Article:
The COVID-19 pandemic swept through the world, disrupting people and economies. Bangladesh was especially susceptible to the negative economic impacts of the pandemic because of its strong ties to the global economy. These negative demand shocks persisted throughout and after the pandemic. To explore the effects of the pandemic on women and children in vulnerable households, we conducted two rounds of phone surveys in July 2020 and December 2020. Despite earnings losses and food insecurity somewhat declining by December 2020, they persisted at least six months after the lifting of the general economic lockdown at the end of May 2020. Importantly, a large fraction of women reported greater domestic violence after the pandemic, and the mental health of mothers deteriorated significantly by December (relative to July 2020), despite reductions in economic hardship by that time. Our findings indicate several areas of need for vulnerable households, particularly in education, mental health, and gender-based violence.

Across low- and middle-income countries, the COVID-19 pandemic led to immediate and substantial reductions in income, employment, and food security. This was documented across various studies in Bangladesh which revealed closures and economic hardship disrupted children's education and threatened their food security. The economic shock and ongoing uncertainty may also have affected women's decision-making power, mental health, and the risk of domestic violence.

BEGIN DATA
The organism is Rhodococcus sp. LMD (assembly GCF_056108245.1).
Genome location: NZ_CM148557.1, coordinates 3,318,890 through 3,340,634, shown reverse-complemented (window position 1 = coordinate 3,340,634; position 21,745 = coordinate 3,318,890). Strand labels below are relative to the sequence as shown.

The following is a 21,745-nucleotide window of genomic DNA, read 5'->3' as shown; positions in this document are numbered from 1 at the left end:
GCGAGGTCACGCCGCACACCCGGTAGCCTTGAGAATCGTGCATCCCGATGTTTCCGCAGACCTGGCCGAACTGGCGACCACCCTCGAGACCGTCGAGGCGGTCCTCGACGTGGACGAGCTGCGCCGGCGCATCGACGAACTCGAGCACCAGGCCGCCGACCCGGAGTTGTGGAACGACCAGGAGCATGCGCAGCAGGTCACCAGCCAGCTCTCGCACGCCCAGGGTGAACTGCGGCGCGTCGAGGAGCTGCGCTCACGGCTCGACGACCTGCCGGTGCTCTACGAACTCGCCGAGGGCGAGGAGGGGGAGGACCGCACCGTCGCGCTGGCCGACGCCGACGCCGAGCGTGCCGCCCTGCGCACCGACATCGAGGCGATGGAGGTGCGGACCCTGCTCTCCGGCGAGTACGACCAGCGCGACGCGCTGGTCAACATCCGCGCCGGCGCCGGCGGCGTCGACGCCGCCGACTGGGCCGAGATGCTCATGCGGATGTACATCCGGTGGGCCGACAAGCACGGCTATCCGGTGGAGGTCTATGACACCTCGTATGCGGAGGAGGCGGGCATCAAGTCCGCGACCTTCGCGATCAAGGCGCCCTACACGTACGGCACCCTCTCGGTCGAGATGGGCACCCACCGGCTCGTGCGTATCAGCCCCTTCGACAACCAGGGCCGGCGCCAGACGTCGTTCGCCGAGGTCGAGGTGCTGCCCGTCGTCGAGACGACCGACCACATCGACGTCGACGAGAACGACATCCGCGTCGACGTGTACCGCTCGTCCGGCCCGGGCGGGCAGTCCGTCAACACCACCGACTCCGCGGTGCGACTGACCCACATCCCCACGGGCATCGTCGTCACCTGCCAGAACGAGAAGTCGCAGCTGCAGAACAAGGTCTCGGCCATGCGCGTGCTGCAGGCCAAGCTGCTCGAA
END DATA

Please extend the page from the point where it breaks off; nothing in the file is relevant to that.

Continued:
Studying the multidimensional impacts of COVID-19

In our research (Beam and Mukherjee 2021), we explore the multidimensional impacts of COVID-19 on household wellbeing at two distinct points in time: July 2020 (two months after the end of general lockdown in Bangladesh) and December 2020 (five months later). These two survey waves permit examination of the persistent impacts of the pandemic after the immediate lockdowns. We also supplement this quantitative work with qualitative surveys conducted in December 2020. 

Our study sample consisted of relatively vulnerable, semi-urban households with children across seven regions of Bangladesh. This sample enabled us to focus on the experiences of mothers and their children over the period studied.